Why does the emission of carbon dioxide influence our climate?

The atmosphere is not a perfect absorber for all radiation. We know already that the atmosphere is transparent for sunlight, but it is also transparent for some of the thermal infrared radiation emitted from the Earth’s surface. Consequently, only a fraction of the thermal IR radiation is absorbed by the atmosphere, which means that the emissivity of the atmosphere $ε$ is not equal to one. Therefore, an observer in space would detect IR radiation emitted from the surface as well as from the atmosphere, rather than just Earth’s atmosphere (Fig. 1), as indeed Earth-sensing satellites do. Our balanced equation for the conservation of energy on Earth’s surface is

$$\begin{eqnarray}

I_{in} &=& I_{out} \nonumber \tag{1}\\

\dfrac{S}{4}(1-A) + ϵ σ T_a^4 &=& σ T_e^4 \nonumber\tag{2}

\end{eqnarray}$$

As before, $S$ is the solar constant ($S = 1367\text{ W}\text{ m}^{\text{-}2}$), $A$ is the albedo ($A = 0.3$), and $σ$ is the Stefan-Boltzmann constant ($σ = 5.67 \cdot 10^{\text{-}8}\text{ W}\text{ m}^{\text{-}2}\text{ K}^{\text{-}1}$). Notice that the emissivity is still equal to 1 for the surface (so we did not write it explicitly in the second equation) but is less than 1 for the atmosphere now. The balanced equation for the conservation of energy of Earth’s atmosphere becomes

$$\begin{eqnarray}

I_{in} &=& I_{out} \nonumber \tag{3}\\

ϵ σ T_e^4 &=& 2 ϵ σ T_a^4 \nonumber\tag{4}\\

T_e &=& 1.19 T_a \nonumber\tag{5}

\end{eqnarray}$$

We can solve for either the surface temperature or the atmosphere temperature by combining the equations for the surface and the atmosphere.

So what is a reasonable value for the emissivity of the atmosphere? Based on measured spectra^{[1]} Science Briefs – Taking the Measure of the Greenhouse Effect, Gavin Schmidt, http://www.giss.nasa.gov/research/briefs/schmidt_05 [2019-10-11]., we know that the atmosphere is transparent for some wavelength, even in the thermal IR. An example is shown below.

This is compared to the radiation of a perfect blackbody corresponding to a temperature of $294\text{ K}$ (red curve). The difference between the red and the blue curve is due to absorption. Most of the absorption is due to the presence of water vapour, ozone, and carbon dioxide.

An estimate of the difference between the measured flux and the flux of an ideal blackbody from figure 2 yields roughly 35%. (For this you compare the areas under the two curves.) This is the fraction of the Earth’s thermal radiation that is not absorbed by the Earth atmosphere: So the measured flux is 65% of the flux we expect from a perfect blackbody. Looking at the flux diagram, the measured flux should be

$$I_{measured} = (1 – \epsilon) \sigma T_e^4 + \epsilon \sigma T_a^4 \tag{6}$$

and also

$$I_{measured} = 0.65 \sigma T_e^4\tag{7}$$

Combining these equations and using the relationship between surface and atmosphere temperature yields $ε = 0.7$. Entering the data into our spreadsheet yields a surface temperature of $T_e = 285\text{ K}$, close to the current measured value of $288\text{ K}$.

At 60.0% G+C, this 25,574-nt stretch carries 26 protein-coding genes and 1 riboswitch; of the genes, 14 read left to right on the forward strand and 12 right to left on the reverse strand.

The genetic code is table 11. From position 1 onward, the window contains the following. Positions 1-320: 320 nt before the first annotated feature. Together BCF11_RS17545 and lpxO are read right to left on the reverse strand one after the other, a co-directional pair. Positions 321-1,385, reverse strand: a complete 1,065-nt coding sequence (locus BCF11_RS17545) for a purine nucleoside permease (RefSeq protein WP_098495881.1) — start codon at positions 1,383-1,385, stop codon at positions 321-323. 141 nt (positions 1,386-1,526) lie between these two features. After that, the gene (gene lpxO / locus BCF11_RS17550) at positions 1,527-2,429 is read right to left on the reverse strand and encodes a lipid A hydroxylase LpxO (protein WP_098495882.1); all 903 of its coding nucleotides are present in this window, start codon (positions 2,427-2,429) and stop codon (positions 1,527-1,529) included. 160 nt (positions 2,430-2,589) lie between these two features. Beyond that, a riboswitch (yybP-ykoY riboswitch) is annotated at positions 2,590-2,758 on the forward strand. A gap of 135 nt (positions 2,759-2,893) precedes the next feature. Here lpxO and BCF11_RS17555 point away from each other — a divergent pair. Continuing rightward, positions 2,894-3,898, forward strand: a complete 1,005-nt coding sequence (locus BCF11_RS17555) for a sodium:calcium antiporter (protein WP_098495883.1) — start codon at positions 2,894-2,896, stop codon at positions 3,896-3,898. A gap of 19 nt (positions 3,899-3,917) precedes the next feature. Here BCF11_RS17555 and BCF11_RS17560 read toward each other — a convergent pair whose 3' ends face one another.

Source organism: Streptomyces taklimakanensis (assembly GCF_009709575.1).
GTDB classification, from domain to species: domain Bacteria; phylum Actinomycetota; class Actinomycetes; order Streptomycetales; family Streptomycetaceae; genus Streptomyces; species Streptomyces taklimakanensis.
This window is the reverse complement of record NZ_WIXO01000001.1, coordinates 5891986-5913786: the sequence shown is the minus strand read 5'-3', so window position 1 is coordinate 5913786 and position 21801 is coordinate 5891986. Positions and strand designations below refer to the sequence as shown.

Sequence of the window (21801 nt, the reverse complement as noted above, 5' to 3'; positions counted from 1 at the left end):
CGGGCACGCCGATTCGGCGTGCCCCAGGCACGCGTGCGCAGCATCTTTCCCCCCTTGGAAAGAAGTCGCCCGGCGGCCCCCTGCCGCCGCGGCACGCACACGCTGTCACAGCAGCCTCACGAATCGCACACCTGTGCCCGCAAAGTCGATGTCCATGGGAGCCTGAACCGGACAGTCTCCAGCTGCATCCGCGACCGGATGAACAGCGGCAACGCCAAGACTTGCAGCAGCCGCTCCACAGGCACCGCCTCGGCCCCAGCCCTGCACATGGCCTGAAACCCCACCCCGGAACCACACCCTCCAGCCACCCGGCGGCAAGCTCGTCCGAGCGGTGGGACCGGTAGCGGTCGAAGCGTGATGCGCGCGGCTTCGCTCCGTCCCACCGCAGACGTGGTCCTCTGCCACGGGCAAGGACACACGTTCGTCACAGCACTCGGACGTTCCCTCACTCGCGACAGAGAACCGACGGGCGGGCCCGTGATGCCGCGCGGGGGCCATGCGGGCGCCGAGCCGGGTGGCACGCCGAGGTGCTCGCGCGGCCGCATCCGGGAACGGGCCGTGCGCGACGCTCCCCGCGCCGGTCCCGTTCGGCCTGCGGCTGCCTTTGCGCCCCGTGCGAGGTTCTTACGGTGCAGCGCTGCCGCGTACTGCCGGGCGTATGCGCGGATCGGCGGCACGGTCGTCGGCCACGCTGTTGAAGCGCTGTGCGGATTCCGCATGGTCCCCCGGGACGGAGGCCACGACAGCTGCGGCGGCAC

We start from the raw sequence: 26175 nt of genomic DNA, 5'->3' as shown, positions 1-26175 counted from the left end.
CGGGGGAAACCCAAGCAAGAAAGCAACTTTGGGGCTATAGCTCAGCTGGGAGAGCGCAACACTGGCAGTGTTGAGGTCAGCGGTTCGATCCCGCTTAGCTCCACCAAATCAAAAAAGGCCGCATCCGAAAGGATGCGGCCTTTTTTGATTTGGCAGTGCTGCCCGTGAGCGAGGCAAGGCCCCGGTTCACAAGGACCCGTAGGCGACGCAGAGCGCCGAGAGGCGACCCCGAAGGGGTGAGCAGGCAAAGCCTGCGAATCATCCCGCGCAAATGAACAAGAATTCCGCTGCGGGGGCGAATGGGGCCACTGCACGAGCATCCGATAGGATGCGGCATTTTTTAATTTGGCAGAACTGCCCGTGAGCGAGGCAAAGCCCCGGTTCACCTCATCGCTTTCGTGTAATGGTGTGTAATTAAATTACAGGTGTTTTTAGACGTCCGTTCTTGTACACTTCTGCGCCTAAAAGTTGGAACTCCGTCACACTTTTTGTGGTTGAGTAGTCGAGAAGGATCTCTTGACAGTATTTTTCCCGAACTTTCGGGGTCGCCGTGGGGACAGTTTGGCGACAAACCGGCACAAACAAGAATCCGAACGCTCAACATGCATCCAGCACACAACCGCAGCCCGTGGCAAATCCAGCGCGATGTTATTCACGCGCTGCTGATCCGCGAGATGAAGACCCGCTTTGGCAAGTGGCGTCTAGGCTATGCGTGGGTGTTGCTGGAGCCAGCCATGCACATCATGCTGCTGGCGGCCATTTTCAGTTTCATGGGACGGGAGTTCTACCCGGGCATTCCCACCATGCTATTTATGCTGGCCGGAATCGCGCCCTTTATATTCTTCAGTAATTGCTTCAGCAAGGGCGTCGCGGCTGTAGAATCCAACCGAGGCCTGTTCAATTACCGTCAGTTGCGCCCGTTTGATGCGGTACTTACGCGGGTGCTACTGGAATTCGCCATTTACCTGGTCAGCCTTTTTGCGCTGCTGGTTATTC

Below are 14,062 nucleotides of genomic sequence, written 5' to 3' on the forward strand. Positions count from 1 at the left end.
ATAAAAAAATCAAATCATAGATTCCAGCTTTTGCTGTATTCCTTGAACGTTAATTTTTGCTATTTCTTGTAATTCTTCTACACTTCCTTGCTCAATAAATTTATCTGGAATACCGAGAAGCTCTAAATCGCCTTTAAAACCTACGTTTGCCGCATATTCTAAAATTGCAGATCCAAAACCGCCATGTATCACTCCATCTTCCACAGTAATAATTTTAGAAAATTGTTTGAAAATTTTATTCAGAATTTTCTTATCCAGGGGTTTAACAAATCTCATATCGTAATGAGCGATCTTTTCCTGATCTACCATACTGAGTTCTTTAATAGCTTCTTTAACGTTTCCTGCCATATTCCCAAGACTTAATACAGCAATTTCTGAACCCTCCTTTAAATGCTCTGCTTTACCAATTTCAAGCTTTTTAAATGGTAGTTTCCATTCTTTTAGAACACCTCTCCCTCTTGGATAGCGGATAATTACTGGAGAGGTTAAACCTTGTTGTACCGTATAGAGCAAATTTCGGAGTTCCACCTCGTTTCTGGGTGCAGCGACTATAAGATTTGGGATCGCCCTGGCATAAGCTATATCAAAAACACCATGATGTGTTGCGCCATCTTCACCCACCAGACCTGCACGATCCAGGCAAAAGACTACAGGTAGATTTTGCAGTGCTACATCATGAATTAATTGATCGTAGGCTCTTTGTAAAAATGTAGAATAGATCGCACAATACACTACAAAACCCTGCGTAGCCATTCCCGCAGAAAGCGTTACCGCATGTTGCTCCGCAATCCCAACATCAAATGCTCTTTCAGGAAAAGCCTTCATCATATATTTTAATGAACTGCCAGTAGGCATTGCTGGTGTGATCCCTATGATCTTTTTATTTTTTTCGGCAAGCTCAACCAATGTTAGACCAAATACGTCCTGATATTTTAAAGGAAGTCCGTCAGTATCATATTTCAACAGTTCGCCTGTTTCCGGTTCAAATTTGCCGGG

A more refined analysis^{[2]} http://en.wikipedia.org/wiki/Idealized_greenhouse_model [2019-10-11]. yields $ε = 0.78$ and a temperature of $288\text{ K}$.

**Influence of CO _{2} and other greenhouse gases**

The concepts developed above allow us now to understand the influence of carbon dioxide and other greenhouse gases on our climate. The absorption of radiation is due to the molecules in our atmosphere. Most of the absorption is due to water, ozone, and carbon dioxide, as shown in the spectrum above. If we double the concentration of CO_{2} in the atmosphere, a simple model predicts that the emissivity increases from $ε = 0.78$ to $ε = 0.80$^{[3]} http://en.wikipedia.org/wiki/Radiative_forcing [2019-10-11]..

Using our spreadsheet again, we see that the surface temperature would increase by $1.2\text{ K}$. Additional effects such as ‘positive feedback’ due to increased water vapour lead to an increase in emissivity by another increment of $0.02$. In a static model, this would raise the Earth’s temperature to $292\text{ K}$. However, more sophisticated climate models indicate that further positive feedbacks would cause the temperature to go on rising for many centuries.

**Updated (CEW) 2019-10-15**

Footnotes

1. | ↑ | Science Briefs – Taking the Measure of the Greenhouse Effect, Gavin Schmidt, http://www.giss.nasa.gov/research/briefs/schmidt_05 [2019-10-11]. |

2. | ↑ | http://en.wikipedia.org/wiki/Idealized_greenhouse_model [2019-10-11]. |

3. | ↑ | http://en.wikipedia.org/wiki/Radiative_forcing [2019-10-11]. |

4. | ↑ | Image of Krakatau courtesy of Michael Dalton-Smith http://digitalcrossing.ca/ |

5. | ↑ | Earth System Research Laboratory. Recent Global CO (online). http://www.esrl.noaa.gov/gmd/ccgg/trends/co2_data_mlo.html [2019-10-15]._{2} |

6. | ↑ | http://news.bbc.co.uk/2/hi/8623534.stm[2019-10-15]. |

7. | ↑ | Stephen E. Schwartz, Heat capacity, time constant, and sensitivity of Earth’s climate system, Brookhaven National Laboratory report 2007, https://agupubs.onlinelibrary.wiley.com/doi/10.1029/2007JD008746 [2019-10-15]. |